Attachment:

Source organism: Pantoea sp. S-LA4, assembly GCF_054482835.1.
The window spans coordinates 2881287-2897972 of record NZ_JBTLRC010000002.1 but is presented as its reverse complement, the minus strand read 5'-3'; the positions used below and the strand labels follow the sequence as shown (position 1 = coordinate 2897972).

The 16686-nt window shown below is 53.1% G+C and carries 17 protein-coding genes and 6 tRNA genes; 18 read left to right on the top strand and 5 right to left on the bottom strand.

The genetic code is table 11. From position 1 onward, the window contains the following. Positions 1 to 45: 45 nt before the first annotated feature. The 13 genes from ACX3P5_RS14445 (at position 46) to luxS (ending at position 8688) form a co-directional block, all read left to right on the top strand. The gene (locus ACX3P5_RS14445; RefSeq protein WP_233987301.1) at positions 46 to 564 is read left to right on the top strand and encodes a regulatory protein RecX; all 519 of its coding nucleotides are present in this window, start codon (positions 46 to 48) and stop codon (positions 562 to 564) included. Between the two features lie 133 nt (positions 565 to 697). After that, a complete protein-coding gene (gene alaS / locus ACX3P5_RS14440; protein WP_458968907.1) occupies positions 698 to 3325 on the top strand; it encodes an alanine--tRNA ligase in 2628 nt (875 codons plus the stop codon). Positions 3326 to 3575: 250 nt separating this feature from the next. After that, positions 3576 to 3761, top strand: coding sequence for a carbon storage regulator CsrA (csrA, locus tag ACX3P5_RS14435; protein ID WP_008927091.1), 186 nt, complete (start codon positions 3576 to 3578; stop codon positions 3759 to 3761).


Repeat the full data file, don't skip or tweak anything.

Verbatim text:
Source organism: Pantoea sp. S-LA4, assembly GCF_054482835.1.
The window spans coordinates 2881287-2897972 of record NZ_JBTLRC010000002.1 but is presented as its reverse complement, the minus strand read 5'-3'; the positions used below and the strand labels follow the sequence as shown (position 1 = coordinate 2897972).

The 16686-nt window shown below is 53.1% G+C and carries 17 protein-coding genes and 6 tRNA genes; 18 read left to right on the top strand and 5 right to left on the bottom strand.

The genetic code is table 11. From position 1 onward, the window contains the following. Positions 1 to 45: 45 nt before the first annotated feature. The 13 genes from ACX3P5_RS14445 (at position 46) to luxS (ending at position 8688) form a co-directional block, all read left to right on the top strand. The gene (locus ACX3P5_RS14445; RefSeq protein WP_233987301.1) at positions 46 to 564 is read left to right on the top strand and encodes a regulatory protein RecX; all 519 of its coding nucleotides are present in this window, start codon (positions 46 to 48) and stop codon (positions 562 to 564) included. Between the two features lie 133 nt (positions 565 to 697). After that, a complete protein-coding gene (gene alaS / locus ACX3P5_RS14440; protein WP_458968907.1) occupies positions 698 to 3325 on the top strand; it encodes an alanine--tRNA ligase in 2628 nt (875 codons plus the stop codon). Positions 3326 to 3575: 250 nt separating this feature from the next. After that, positions 3576 to 3761, top strand: coding sequence for a carbon storage regulator CsrA (csrA, locus tag ACX3P5_RS14435; protein ID WP_008927091.1), 186 nt, complete (start codon positions 3576 to 3578; stop codon positions 3759 to 3761).